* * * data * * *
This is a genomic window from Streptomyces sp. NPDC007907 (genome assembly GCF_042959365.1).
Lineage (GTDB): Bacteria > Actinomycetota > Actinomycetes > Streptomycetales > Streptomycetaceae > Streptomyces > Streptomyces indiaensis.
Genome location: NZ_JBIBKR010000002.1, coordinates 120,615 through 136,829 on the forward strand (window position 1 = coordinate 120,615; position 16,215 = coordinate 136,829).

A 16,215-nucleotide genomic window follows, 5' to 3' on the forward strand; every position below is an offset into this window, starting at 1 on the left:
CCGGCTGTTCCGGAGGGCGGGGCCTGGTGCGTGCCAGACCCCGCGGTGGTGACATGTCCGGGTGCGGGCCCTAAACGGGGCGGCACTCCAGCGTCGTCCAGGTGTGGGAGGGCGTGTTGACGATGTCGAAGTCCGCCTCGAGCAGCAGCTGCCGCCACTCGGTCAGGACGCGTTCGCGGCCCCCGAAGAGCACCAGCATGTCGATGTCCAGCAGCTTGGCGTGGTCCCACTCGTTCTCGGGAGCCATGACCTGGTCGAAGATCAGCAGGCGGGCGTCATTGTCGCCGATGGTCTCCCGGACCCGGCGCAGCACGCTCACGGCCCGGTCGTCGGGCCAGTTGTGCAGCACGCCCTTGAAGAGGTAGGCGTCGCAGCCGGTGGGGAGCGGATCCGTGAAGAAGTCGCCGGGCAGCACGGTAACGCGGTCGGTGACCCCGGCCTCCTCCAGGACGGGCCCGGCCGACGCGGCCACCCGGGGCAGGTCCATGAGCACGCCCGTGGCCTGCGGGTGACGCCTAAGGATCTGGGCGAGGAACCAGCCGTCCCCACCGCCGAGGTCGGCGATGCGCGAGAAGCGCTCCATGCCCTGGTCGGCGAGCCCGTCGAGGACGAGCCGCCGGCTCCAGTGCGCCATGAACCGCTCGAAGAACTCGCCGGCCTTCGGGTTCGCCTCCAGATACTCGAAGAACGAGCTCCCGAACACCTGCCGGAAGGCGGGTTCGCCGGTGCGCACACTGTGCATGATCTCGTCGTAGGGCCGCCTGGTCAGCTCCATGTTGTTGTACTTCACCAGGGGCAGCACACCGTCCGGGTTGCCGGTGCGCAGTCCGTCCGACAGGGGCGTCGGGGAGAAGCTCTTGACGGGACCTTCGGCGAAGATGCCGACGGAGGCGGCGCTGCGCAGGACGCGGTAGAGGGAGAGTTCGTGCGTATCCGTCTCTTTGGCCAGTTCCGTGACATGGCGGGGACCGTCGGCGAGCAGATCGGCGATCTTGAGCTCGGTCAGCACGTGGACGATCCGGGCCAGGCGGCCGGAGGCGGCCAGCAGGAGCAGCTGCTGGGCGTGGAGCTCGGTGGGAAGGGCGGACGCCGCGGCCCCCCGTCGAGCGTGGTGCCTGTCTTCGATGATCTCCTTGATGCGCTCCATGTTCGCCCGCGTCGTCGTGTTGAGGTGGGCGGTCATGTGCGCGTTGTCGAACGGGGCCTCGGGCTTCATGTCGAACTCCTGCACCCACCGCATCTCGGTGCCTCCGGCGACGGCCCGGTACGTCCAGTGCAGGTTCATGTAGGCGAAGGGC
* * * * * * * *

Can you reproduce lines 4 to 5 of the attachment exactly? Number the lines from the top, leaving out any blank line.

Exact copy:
A 16,215-nucleotide genomic window follows, 5' to 3' on the forward strand; every position below is an offset into this window, starting at 1 on the left:
CCGGCTGTTCCGGAGGGCGGGGCCTGGTGCGTGCCAGACCCCGCGGTGGTGACATGTCCGGGTGCGGGCCCTAAACGGGGCGGCACTCCAGCGTCGTCCAGGTGTGGGAGGGCGTGTTGACGATGTCGAAGTCCGCCTCGAGCAGCAGCTGCCGCCACTCGGTCAGGACGCGTTCGCGGCCCCCGAAGAGCACCAGCATGTCGATGTCCAGCAGCTTGGCGTGGTCCCACTCGTTCTCGGGAGCCATGACCTGGTCGAAGATCAGCAGGCGGGCGTCATTGTCGCCGATGGTCTCCCGGACCCGGCGCAGCACGCTCACGGCCCGGTCGTCGGGCCAGTTGTGCAGCACGCCCTTGAAGAGGTAGGCGTCGCAGCCGGTGGGGAGCGGATCCGTGAAGAAGTCGCCGGGCAGCACGGTAACGCGGTCGGTGACCCCGGCCTCCTCCAGGACGGGCCCGGCCGACGCGGCCACCCGGGGCAGGTCCATGAGCACGCCCGTGGCCTGCGGGTGACGCCTAAGGATCTGGGCGAGGAACCAGCCGTCCCCACCGCCGAGGTCGGCGATGCGCGAGAAGCGCTCCATGCCCTGGTCGGCGAGCCCGTCGAGGACGAGCCGCCGGCTCCAGTGCGCCATGAACCGCTCGAAGAACTCGCCGGCCTTCGGGTTCGCCTCCAGATACTCGAAGAACGAGCTCCCGAACACCTGCCGGAAGGCGGGTTCGCCGGTGCGCACACTGTGCATGATCTCGTCGTAGGGCCGCCTGGTCAGCTCCATGTTGTTGTACTTCACCAGGGGCAGCACACCGTCCGGGTTGCCGGTGCGCAGTCCGTCCGACAGGGGCGTCGGGGAGAAGCTCTTGACGGGACCTTCGGCGAAGATGCCGACGGAGGCGGCGCTGCGCAGGACGCGGTAGAGGGAGAGTTCGTGCGTATCCGTCTCTTTGGCCAGTTCCGTGACATGGCGGGGACCGTCGGCGAGCAGATCGGCGATCTTGAGCTCGGTCAGCACGTGGACGATCCGGGCCAGGCGGCCGGAGGCGGCCAGCAGGAGCAGCTGCTGGGCGTGGAGCTCGGTGGGAAGGGCGGACGCCGCGGCCCCCCGTCGAGCGTGGTGCCTGTCTTCGATGATCTCCTTGATGCGCTCCATGTTCGCCCGCGTCGTCGTGTTGAGGTGGGCGGTCATGTGCGCGTTGTCGAACGGGGCCTCGGGCTTCATGTCGAACTCCTGCACCCACCGCATCTCGGTGCCTCCGGCGACGGCCCGGTACGTCCAGTGCAGGTTCATGTAGGCGAAGGGC